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Internet meme of star of Matrix looking sullen / FRI 8-18-17 / Birthplace of philosopher Parmenides / Fragrant prom present / So effective you can skip day sloganeer once / Frequent designation for Elizabeth Taylor / Jazz/samba fusion poularized in 1960s / Level connectors in Donkey Kong / Toy consisting of spool on string

Friday, August 18, 2017

Constructor: Brendan Emmett Quigley

Relative difficulty: Easy-Medium


THEME: none 

Word of the Day: TAMARA Taylor (46D: Actress Taylor of "Bones") —
Tamara Taylor (born September 27, 1970) is a Canadian actress. Her most notable role is that of Dr. Camille Saroyan, head of the Forensic Division, in the forensic crime drama Bones. [...] Taylor has made guest appearances on NCIS, Numb3rs, Lost, CSI: Miami, Without a Trace, Party of Five and Dawson's Creek. In her feature film debut, Senseless, she played Marlon Wayan's love interest. She portrayed Debrah Simmons in the 2005 romantic-comedy Diary of a Mad Black Woman, Halle Berry's best friend in Introducing Dorothy Dandridge and had a brief role in Serenity, the movie conclusion of the TV series Firefly by Joss Whedon. Through her part in Serenity, Taylor was able to audition for a show with actor David Boreanaz, who had previously worked with Whedon in Buffy the Vampire Slayer and Angel. She also appeared in the TV series Lost, as the former girlfriend of Michael and mother of Walt.(wikipedia)
• • •

A very pleasant experience. I have learned a lot about coffee from my local roasters, so the major coffee-producing islands are well known to me (they're mostly Indonesian, though coffee's grown all over the tropics from the Caribbean to Madagascar). First thought: JAVA. Obviously, far too short. Second thought: SUMATRA. You tend to find SUMATRA coffees as dark roasts. Anyway, having some sense of coffee terroir put the 1-Across Rule into effect. Maybe it's not a "rule." I just like the snappiness of the phrase "1-Across Rule." I finished well under 6, and while that's nowhere near a record, it is faster-than-normal for me. I didn't necessarily Love the fill in this one, but I definitely Liked it, and the wide-ranging frame of reference (from Donkey Kong to "Hamilton" to SAD KEANU) kept me entertained.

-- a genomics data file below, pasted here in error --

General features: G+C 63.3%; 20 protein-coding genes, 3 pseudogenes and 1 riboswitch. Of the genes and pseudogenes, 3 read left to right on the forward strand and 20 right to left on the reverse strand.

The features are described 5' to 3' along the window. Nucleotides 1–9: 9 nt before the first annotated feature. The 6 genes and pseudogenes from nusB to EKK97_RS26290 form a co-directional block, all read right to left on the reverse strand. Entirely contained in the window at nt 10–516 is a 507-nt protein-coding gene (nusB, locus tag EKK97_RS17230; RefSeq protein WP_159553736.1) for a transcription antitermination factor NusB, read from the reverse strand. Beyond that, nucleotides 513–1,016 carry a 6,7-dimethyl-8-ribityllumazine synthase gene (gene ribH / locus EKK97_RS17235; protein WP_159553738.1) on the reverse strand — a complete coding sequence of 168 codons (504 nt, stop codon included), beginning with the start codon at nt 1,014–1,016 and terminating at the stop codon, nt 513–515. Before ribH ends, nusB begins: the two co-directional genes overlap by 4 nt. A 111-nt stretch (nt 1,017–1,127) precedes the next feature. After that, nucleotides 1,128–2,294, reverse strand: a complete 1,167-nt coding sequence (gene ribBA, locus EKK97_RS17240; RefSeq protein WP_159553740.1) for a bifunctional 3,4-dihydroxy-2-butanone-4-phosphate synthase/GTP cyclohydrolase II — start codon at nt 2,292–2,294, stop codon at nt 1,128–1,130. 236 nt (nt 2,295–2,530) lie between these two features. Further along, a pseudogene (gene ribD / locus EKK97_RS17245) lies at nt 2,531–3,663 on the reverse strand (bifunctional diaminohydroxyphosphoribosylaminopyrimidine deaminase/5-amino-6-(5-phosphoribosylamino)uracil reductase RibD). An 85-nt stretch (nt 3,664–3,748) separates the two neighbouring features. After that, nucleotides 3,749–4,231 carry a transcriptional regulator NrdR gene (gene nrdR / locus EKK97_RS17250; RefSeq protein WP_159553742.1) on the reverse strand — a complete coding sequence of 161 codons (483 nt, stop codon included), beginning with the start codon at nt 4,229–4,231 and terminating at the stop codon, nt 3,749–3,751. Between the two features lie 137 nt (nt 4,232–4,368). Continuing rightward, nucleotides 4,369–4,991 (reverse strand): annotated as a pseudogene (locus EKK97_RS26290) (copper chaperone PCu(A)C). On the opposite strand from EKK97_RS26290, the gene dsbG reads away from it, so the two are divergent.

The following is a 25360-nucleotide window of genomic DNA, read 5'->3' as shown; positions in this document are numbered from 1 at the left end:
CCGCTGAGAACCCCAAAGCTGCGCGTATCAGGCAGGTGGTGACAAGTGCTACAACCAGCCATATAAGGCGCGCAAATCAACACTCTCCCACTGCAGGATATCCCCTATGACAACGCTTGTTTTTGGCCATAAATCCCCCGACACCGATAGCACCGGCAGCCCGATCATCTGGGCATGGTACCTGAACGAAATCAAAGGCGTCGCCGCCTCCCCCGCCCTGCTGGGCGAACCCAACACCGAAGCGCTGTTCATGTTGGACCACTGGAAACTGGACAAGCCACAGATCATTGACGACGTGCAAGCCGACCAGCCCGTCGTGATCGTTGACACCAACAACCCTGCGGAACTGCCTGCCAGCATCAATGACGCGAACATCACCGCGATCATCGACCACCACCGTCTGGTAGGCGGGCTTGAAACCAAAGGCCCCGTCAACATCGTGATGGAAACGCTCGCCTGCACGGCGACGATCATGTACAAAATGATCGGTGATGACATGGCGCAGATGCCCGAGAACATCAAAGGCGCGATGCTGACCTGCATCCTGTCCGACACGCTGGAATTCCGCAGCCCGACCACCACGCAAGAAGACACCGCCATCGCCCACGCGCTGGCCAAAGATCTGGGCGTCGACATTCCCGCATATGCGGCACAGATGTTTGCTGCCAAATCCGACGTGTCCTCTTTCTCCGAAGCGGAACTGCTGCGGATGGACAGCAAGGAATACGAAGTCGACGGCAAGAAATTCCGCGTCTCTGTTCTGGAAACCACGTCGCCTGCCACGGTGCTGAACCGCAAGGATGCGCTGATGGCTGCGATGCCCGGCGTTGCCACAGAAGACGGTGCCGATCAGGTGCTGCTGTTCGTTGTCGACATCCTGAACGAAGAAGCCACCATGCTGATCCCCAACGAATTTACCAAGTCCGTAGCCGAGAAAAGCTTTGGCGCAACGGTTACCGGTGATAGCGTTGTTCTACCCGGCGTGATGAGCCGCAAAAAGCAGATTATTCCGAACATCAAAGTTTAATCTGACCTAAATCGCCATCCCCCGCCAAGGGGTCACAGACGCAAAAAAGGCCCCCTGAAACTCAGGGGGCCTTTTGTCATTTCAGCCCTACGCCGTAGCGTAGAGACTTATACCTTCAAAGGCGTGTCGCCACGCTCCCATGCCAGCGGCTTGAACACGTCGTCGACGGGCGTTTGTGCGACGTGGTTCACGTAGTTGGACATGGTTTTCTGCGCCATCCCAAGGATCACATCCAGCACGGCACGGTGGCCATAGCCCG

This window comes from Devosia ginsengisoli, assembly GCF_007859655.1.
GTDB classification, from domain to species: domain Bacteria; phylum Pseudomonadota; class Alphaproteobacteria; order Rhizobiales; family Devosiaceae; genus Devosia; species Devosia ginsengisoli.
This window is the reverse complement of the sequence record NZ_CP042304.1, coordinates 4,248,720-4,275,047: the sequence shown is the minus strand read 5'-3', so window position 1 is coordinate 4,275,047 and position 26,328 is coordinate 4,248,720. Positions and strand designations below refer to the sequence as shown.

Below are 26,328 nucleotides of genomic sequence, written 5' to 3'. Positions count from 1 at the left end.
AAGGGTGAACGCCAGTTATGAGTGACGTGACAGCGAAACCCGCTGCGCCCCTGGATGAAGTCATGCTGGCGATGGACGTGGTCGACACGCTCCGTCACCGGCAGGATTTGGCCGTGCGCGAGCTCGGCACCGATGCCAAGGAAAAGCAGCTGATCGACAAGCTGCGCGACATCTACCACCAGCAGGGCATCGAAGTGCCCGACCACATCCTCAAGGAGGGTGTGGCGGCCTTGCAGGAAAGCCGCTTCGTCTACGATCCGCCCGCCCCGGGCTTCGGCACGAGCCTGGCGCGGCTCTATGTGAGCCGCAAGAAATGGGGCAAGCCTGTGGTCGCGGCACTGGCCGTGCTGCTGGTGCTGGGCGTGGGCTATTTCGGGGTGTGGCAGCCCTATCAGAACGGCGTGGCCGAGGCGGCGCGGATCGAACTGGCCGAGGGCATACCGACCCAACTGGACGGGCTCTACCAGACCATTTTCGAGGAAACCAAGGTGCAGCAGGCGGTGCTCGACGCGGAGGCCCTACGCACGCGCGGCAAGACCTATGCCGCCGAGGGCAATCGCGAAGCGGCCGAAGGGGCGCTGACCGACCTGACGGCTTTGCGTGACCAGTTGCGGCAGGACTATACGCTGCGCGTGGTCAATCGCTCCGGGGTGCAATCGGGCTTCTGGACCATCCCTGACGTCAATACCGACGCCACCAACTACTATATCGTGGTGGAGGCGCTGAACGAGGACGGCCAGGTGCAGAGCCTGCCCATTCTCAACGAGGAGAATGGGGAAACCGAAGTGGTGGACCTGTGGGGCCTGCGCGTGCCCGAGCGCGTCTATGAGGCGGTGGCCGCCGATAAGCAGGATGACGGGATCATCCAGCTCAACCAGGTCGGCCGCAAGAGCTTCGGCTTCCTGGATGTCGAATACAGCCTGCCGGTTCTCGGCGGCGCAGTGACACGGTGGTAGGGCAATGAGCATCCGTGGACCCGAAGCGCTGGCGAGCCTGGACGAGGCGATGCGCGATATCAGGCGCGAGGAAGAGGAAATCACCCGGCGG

People are telling me the E and NE were the trouble spots. I can see how LADED (not my favorite word), with its ambiguous-verb-tense clue, might've thrown folks (it threw at least one of my friends). And the NE is slightly tough in that you have to remember a deodorant sloganeer (8A: "So effective you can skip a day" sloganeer, once). I don't know how anyone can have MITCHUM in their grid and not link it in some way to Robert. Seems like a huge waste. But the real trouble spot *for me* was the SW, where THE over THE seemed so improbable that I couldn't commit to it. Also, YINYANG took me a while to accept. To be clear, I do now accept it, but it's odd as a single unit clued 63A: Joined forces?. Also, 59D: Often-misused irregular verb (LAY) could easily have been LIE (since the very existence of LIE is the reason LAY is so "often misused." And ITTY is baloney since it's obviously ITSY (and both are baloney, tbh, without BITTY / BITSY). Proper noun arcana like "RIO RITA" wasn't that welcome (17A: 1942 Abbott and Costello musical comedy), and proper noun ??? like TAMARA was tough (for me), but even when I got stuck, there was always an amusing answer right around the corner to pick me back up and get me going again. Good fun.


Next three days I will be blogging from NYC, where I'm attending Lollapuzzoola 10, NYC's best (and now only) crossword tournament, on Saturday. Expect brief and weird write-ups until things return to normal on Tuesday.

Signed, Rex Parker, King of CrossWorld